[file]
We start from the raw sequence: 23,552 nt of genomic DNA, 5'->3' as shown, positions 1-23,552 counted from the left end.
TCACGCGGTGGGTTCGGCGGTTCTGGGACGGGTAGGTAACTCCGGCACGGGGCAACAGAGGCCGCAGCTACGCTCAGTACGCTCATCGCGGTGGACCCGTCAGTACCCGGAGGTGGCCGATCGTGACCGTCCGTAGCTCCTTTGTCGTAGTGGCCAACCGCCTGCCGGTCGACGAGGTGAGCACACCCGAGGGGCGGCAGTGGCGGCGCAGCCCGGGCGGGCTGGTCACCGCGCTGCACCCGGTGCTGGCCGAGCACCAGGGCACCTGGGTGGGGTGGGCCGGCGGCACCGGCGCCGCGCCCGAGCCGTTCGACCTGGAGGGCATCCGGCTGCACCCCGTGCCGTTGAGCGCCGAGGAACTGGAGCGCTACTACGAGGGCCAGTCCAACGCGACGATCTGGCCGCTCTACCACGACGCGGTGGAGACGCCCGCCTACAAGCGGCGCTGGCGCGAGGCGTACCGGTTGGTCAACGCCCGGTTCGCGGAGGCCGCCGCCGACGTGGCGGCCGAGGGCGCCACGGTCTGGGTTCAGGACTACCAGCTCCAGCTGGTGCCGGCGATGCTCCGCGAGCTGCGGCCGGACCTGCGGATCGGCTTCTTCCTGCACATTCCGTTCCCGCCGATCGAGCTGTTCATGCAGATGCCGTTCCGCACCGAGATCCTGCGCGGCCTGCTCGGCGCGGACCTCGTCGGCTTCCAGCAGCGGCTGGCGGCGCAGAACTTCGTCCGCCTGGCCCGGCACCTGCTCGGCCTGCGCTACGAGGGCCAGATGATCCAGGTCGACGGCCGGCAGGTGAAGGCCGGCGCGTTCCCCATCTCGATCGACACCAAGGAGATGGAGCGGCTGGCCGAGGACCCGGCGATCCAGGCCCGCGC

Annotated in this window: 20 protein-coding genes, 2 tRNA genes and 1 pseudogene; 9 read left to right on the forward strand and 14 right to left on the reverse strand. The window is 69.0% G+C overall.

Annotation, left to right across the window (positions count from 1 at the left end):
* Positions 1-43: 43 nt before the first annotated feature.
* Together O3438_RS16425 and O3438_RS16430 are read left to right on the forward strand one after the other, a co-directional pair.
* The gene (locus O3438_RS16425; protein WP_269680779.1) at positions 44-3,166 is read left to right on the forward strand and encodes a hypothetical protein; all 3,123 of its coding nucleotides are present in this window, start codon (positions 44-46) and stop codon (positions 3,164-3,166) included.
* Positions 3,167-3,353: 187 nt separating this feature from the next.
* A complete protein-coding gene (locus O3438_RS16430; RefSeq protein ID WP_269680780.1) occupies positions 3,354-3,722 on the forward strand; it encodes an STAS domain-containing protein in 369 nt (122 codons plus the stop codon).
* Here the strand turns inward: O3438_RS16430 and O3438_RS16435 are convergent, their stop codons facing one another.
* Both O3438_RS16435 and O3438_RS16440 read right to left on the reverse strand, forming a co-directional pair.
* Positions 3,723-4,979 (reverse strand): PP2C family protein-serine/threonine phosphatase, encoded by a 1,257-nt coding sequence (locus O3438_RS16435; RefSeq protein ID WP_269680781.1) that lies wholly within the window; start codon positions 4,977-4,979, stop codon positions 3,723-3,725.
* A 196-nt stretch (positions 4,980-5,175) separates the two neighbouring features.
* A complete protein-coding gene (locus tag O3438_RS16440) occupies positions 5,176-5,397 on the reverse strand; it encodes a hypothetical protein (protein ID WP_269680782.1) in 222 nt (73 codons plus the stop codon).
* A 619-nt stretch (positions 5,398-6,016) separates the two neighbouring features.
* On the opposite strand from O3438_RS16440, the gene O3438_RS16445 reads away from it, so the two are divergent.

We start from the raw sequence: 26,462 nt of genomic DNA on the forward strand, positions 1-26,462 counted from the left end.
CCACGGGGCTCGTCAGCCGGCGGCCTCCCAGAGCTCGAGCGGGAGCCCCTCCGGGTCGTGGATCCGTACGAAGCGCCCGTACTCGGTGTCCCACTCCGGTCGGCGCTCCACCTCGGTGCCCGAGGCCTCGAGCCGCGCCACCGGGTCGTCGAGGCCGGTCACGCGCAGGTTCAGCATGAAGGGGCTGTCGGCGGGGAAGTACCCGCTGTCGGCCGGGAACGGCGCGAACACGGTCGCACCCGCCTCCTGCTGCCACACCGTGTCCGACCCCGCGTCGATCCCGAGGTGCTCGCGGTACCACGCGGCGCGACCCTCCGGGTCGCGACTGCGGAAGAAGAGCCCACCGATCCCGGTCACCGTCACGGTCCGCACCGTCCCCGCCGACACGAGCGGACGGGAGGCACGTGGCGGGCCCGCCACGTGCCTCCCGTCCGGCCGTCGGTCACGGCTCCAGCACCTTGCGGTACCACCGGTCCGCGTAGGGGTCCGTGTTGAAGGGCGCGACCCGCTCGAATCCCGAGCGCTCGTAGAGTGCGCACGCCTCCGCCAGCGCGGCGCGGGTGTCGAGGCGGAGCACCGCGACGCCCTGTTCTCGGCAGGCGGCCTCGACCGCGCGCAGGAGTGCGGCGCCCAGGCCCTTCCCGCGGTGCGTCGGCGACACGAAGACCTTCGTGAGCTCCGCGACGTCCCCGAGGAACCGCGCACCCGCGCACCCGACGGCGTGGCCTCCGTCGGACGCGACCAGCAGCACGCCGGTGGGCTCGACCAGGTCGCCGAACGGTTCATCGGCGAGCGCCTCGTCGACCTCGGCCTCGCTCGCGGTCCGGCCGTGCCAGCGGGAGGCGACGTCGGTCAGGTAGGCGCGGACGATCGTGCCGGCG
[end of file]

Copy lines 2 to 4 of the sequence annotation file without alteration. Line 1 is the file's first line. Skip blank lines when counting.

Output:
TCACGCGGTGGGTTCGGCGGTTCTGGGACGGGTAGGTAACTCCGGCACGGGGCAACAGAGGCCGCAGCTACGCTCAGTACGCTCATCGCGGTGGACCCGTCAGTACCCGGAGGTGGCCGATCGTGACCGTCCGTAGCTCCTTTGTCGTAGTGGCCAACCGCCTGCCGGTCGACGAGGTGAGCACACCCGAGGGGCGGCAGTGGCGGCGCAGCCCGGGCGGGCTGGTCACCGCGCTGCACCCGGTGCTGGCCGAGCACCAGGGCACCTGGGTGGGGTGGGCCGGCGGCACCGGCGCCGCGCCCGAGCCGTTCGACCTGGAGGGCATCCGGCTGCACCCCGTGCCGTTGAGCGCCGAGGAACTGGAGCGCTACTACGAGGGCCAGTCCAACGCGACGATCTGGCCGCTCTACCACGACGCGGTGGAGACGCCCGCCTACAAGCGGCGCTGGCGCGAGGCGTACCGGTTGGTCAACGCCCGGTTCGCGGAGGCCGCCGCCGACGTGGCGGCCGAGGGCGCCACGGTCTGGGTTCAGGACTACCAGCTCCAGCTGGTGCCGGCGATGCTCCGCGAGCTGCGGCCGGACCTGCGGATCGGCTTCTTCCTGCACATTCCGTTCCCGCCGATCGAGCTGTTCATGCAGATGCCGTTCCGCACCGAGATCCTGCGCGGCCTGCTCGGCGCGGACCTCGTCGGCTTCCAGCAGCGGCTGGCGGCGCAGAACTTCGTCCGCCTGGCCCGGCACCTGCTCGGCCTGCGCTACGAGGGCCAGATGATCCAGGTCGACGGCCGGCAGGTGAAGGCCGGCGCGTTCCCCATCTCGATCGACACCAAGGAGATGGAGCGGCTGGCCGAGGACCCGGCGATCCAGGCCCGCGC

Annotated in this window: 20 protein-coding genes, 2 tRNA genes and 1 pseudogene; 9 read left to right on the forward strand and 14 right to left on the reverse strand. The window is 69.0% G+C overall.

Annotation, left to right across the window (positions count from 1 at the left end):